Why talking about money is important?

November 8, 2021

“How much do you earn?”, “How much does your house cost?”, “How much did you pay for those shoes?”

A lot of the time, these are the types of questions that make people cringe (and even judge the person asking!)

In the UK, whilst many people see money as a key indicator of success (used a symbol of status), they struggle to talk openly about money itself.

According to studies, nearly 50% of people have said that they feel embarrassed to talk about their personal finances with family or friends.

In the recent years, the conversation around mental health has become an important topic (we still have a long way to go, but it is a great start) yet talking about finances is still largely frowned upon.

Why don’t people like talking about money?

Over years, we have been conditioned by our environment and people around us that it is ‘crude and inappropriate’. Perhaps your parents never spoke about money in front of you, or your employer has told you to never discuss your salary with your co-workers.

For many, money conversations may have led to arguments between partners or awkwardness between friends and it becomes something they never want to revisit!

And on top of all of that, whether we like it or not – money is emotional. We attach our sense of self-worth to our money – having debt or a low salary can make people feel embarrassed and ashamed.

It is apparent that it works in both directions too, as there are many people (you have probably met a few of them) who have a high net-worth and for some reason choose to act superior to you… they are not!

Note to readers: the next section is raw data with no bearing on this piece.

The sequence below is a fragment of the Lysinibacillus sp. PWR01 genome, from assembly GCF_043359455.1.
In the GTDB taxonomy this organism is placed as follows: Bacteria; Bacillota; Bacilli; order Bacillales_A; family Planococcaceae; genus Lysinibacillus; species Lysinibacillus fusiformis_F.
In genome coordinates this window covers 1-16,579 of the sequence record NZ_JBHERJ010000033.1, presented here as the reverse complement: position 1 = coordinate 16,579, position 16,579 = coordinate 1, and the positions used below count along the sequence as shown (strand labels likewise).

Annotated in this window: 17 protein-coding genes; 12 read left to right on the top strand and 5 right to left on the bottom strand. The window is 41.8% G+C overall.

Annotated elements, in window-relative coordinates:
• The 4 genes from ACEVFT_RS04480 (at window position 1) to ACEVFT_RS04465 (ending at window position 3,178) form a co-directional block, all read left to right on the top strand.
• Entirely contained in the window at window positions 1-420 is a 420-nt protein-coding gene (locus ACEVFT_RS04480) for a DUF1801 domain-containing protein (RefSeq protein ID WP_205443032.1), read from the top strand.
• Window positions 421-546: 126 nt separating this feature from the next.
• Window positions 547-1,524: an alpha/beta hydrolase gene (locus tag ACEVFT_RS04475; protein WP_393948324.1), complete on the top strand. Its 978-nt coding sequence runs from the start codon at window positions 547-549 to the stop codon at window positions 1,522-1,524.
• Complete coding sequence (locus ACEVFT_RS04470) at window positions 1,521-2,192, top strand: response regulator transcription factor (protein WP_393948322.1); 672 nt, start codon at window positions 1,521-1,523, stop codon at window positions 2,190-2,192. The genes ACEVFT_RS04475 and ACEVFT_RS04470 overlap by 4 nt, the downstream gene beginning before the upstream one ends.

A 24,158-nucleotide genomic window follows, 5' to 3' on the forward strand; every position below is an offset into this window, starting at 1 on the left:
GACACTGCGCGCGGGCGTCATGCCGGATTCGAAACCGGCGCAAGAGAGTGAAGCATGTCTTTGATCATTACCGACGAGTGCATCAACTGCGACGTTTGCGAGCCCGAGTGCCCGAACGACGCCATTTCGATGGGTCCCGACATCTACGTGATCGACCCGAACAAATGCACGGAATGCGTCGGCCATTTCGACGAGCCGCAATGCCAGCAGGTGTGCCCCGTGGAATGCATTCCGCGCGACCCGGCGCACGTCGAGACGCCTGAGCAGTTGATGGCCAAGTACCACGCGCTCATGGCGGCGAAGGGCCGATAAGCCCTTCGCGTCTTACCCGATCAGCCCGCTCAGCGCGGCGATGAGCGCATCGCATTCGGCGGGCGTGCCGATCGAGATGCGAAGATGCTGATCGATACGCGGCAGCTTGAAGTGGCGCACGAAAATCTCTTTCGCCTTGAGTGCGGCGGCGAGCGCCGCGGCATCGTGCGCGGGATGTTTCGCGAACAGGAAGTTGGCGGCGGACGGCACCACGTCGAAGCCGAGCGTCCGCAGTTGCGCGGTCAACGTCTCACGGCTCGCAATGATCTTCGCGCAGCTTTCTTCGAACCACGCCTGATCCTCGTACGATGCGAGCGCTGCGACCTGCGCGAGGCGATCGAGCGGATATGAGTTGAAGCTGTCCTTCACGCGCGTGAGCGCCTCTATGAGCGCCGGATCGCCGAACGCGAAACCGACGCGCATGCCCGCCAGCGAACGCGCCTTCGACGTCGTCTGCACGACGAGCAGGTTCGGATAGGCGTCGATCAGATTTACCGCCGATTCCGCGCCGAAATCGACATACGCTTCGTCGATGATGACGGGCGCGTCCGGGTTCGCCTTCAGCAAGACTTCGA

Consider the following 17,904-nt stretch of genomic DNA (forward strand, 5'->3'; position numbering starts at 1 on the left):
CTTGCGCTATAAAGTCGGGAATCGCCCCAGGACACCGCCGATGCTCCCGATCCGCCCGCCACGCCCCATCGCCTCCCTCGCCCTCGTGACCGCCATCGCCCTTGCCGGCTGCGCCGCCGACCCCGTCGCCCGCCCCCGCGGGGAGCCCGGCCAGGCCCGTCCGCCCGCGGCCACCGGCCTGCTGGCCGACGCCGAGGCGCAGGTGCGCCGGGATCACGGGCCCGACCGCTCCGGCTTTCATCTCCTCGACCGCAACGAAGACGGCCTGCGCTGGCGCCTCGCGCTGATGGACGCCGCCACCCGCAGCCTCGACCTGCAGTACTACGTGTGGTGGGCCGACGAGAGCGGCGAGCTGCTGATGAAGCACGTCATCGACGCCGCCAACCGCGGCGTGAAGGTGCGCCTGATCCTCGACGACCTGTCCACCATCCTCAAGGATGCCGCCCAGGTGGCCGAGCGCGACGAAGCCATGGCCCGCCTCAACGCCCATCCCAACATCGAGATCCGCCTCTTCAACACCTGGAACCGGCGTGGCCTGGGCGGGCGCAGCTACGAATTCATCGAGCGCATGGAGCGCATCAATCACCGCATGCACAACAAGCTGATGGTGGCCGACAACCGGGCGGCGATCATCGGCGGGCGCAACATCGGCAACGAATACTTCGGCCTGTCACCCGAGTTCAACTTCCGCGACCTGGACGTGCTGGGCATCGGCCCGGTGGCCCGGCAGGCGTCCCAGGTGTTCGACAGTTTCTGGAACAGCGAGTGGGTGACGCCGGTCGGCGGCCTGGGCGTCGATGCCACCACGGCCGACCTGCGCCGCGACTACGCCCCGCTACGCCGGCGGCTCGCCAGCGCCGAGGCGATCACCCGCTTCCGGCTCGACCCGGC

Why is it important?

When we talk about money,  it  helps protect our mental wellbeing. Around a third of UK adults have felt stress or anxiety around money and by not talking about it, these feelings are kept bottled up and un-dealt with, usually leading to worse financial situations and mental health issues.

Talking to a partner, friend, family member or even a professional can be invaluable – it shares the responsibility and helps you work through any issues you are facing with support.

The words we use have a huge impact on our behaviour and actions – if we say to ourselves constantly, we are ‘bad with money’, our brains will try to find evidence to support this narrative, reinforcing this idea. The best way to break this cycle is to become aware of how we feel and talk about money – when we replace negative language with positive alternatives, we can create changes that help us feel more confident in our ability to manage our money.

How to start to talk about money?

Having a conversation about money requires honesty and active listening. All judgements need to be left at the door. We need to hold space for each other so that everyone involved in the conversation feels safe and supported.

People can find it hard to discuss your financial situation or worries with a partner, especially if in the fear of judgement but it is important to have these conversations. You can try to tackle topics such as your money goals and money fears, and the feelings you have towards money and ways you can support each other. Essentially – the more we talk about money, the better our lives will be. Our mental and financial health will improve, our relationships are strengthened, and our confidence grows.

Blog by Laura Moore. Check out more of her blogs at https://www.lauraannmoore.co.uk/